We generally advise that the best time to climb Kilimanjaro is during the warmest and driest times of year, from December to mid-March and mid-June to the end of October

From July until the end of October, conditions are generally colder, but much drier than the previous months. Whilst there is a chance of getting rained on throughout the year, particularly as you trek through the rainforest and moorlands, typically precipitation is low and infrequent.

If you remain dry, you’ll be more comfortable and the trek will be a more enjoyable experience overall. Another advantage of climbing during these months is that you’ll have clear and sunny skies, and spectacular views.

At the summit, Uhuru Point, the night time temperatures can range between -7 to -29 degrees Celsius. Due to Mount Kilimanjaro’s great height, the mountain creates its own weather. It is extremely variable and impossible to predict. Therefore, regardless of when you climb, you should always be prepared for wet days and cold nights.


Bring USD US Dollars and in small notes.
If you opt for the visa on arrival, have a $50 note ready. On departure, $25 for airport tax.

Most meals are included on Kilimanjaro hike but some on Zanzibar are not. Expect $50 per person for tips given to crew.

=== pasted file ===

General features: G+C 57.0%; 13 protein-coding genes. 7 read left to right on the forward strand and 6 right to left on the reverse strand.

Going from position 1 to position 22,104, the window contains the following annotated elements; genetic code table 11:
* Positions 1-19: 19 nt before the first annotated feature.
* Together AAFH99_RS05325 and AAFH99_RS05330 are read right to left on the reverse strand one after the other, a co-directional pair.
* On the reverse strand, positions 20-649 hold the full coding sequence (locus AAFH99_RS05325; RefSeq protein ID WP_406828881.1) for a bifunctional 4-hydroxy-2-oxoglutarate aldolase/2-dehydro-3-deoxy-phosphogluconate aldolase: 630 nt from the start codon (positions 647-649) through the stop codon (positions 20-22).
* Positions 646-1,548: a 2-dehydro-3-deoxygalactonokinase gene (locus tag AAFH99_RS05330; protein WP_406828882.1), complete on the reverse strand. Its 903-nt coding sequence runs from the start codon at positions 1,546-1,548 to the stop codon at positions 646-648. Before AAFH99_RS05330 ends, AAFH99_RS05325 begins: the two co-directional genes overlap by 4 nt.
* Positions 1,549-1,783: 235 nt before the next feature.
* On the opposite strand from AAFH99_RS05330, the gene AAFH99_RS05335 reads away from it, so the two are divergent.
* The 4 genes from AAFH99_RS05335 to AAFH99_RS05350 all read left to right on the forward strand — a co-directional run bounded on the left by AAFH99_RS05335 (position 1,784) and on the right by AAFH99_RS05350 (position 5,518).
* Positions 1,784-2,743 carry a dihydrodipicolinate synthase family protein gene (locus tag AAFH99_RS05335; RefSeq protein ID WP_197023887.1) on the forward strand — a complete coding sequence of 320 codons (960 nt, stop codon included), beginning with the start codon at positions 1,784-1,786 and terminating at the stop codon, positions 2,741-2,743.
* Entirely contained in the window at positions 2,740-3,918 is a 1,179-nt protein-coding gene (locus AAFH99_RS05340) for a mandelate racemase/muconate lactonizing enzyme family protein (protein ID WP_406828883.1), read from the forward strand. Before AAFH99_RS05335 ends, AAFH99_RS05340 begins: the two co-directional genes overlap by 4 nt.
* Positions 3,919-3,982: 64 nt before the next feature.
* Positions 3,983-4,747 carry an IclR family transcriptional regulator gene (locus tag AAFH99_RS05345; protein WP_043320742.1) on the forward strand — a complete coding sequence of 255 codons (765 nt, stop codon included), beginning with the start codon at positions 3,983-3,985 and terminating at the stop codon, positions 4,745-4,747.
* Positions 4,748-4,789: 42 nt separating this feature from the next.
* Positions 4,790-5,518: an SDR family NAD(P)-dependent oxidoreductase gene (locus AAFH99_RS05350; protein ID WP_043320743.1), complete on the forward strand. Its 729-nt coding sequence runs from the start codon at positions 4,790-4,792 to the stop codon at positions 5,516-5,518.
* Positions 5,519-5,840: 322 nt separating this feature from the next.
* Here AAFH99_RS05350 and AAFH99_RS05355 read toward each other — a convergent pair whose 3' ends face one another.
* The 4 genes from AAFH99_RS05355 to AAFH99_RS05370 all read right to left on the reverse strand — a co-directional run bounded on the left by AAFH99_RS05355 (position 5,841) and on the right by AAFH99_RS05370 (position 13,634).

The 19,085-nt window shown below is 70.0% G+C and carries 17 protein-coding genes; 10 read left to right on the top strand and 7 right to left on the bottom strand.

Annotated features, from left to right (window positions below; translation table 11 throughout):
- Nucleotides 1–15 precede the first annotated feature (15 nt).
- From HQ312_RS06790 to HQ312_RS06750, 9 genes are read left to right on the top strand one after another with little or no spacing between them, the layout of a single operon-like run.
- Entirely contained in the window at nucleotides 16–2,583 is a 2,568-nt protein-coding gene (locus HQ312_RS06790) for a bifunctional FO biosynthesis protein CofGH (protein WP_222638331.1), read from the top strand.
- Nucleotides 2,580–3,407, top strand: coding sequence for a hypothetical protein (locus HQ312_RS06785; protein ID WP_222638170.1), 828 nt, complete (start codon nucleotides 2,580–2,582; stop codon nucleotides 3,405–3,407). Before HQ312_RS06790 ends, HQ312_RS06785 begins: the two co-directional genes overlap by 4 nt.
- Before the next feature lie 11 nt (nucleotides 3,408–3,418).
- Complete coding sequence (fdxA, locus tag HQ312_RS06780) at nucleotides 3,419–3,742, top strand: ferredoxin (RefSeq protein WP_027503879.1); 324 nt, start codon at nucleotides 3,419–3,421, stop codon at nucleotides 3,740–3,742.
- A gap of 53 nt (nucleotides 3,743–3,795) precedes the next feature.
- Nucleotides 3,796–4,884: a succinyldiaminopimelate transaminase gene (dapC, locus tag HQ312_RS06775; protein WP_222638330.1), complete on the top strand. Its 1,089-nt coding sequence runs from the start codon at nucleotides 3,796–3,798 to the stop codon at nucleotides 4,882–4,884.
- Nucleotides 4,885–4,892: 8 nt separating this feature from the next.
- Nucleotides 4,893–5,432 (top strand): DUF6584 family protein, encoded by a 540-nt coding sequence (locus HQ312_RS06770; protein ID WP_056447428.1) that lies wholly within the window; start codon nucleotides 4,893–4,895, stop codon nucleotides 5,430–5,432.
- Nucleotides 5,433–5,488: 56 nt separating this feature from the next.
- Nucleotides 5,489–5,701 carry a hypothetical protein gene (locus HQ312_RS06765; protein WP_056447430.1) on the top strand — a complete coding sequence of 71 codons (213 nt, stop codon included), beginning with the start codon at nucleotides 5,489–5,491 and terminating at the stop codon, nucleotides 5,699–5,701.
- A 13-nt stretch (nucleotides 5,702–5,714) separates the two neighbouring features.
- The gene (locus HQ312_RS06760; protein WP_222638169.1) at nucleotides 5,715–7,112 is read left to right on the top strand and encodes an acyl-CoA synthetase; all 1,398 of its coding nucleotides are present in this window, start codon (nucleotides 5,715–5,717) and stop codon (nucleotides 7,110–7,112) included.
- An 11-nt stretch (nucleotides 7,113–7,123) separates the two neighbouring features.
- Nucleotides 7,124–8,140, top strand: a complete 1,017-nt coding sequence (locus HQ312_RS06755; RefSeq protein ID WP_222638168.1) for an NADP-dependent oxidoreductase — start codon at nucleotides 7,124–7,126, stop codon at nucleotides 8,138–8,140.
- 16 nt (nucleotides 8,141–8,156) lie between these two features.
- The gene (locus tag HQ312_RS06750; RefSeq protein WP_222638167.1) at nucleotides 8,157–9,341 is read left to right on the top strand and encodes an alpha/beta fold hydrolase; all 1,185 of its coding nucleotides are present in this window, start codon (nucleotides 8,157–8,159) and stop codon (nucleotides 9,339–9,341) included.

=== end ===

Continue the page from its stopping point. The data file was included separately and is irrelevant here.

Before you begin your climb you will meet your guide and porters. Typically guides can speak good English, porters less so.

Porters carry all your gear (excluding your daypack) and all the equipment you need on your climb (tents, cooking equipment, food, water etc.). Each porter carries up to 20kg on their back or head! Yes, 20kg.
Some tour operators limit the weight that porters carry to 15kg.

Porters race ahead of you and your guide to make sure they get to each Kilimanjaro campsite before you and have everything setup for your arrival (tent assembled, food ready etc.).

Guides are responsible for managing the porter team and ensuring you have a safe and enjoyable hike. Most are fully trained in mountain first aid, and have many Kilimanjaro summits under their belt.

What is the ratio of support staff to trekkers?
The average ratio of support staff is 3 porters for every climber, 2 guides for every 4 climbers, cook and assistant guides vary depending on numbers.

Here are some typical ration numbers:

  • 1 climber: 1 guide / 2-3 porters / 1 cook

  • 2-3 climbers: 1 guide / 5-6 porters / 1 cook / 1 assistant guide

  • 4-5 climbers: 2 guides / 8-9 porters / 2 cooks / 1 assistant guide

  • 5-6 climbers: 2 guides / 11-12 porters / 2 cooks / 2 assistant guides

  • 7-8 climbers: 3 guides / 14-15 porters / 2-3 cooks / 2-3 assistant guides

  • 9-10 climbers: 3-4 guides / 17-18 porters / 2-3 cook / 2-3 assistant guides

How much should I tip on a climb?
We’ve provided a guideline and worked example for calculating how much you should set aside for tips. Please use this as a guideline only.